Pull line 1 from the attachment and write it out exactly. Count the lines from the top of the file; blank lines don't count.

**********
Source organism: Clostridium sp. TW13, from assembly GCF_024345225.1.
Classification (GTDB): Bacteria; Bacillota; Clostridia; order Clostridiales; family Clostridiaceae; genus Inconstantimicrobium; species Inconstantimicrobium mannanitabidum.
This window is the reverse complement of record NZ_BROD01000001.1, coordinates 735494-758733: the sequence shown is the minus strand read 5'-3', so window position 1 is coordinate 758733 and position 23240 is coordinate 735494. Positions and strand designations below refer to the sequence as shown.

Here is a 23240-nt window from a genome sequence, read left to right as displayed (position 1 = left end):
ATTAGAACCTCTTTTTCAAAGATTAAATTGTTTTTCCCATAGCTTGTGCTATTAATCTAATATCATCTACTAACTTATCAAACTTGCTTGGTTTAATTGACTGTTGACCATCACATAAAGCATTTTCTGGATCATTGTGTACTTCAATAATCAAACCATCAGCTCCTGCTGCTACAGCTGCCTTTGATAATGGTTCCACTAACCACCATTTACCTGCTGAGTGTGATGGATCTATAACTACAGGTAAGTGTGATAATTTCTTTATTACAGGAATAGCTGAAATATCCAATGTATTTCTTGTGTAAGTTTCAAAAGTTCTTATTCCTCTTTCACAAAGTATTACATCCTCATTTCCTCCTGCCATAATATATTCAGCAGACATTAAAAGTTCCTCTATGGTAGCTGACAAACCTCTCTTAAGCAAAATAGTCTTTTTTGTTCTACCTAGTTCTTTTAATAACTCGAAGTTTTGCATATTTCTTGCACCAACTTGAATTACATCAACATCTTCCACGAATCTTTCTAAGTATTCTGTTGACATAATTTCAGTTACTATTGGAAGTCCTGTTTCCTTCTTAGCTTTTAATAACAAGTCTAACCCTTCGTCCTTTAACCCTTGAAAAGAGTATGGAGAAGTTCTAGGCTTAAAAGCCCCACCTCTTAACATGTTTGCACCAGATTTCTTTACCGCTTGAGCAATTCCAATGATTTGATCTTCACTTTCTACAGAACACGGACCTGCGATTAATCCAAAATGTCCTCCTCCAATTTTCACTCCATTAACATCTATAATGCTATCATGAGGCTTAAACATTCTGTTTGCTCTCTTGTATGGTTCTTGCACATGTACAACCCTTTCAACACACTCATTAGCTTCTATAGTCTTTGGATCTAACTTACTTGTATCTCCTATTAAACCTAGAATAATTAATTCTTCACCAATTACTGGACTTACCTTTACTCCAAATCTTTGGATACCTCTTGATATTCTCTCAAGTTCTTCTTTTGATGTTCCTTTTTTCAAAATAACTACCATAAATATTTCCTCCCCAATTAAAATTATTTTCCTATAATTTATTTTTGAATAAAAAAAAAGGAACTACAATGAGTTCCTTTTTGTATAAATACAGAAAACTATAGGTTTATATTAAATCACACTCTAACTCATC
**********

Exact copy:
Source organism: Clostridium sp. TW13, from assembly GCF_024345225.1.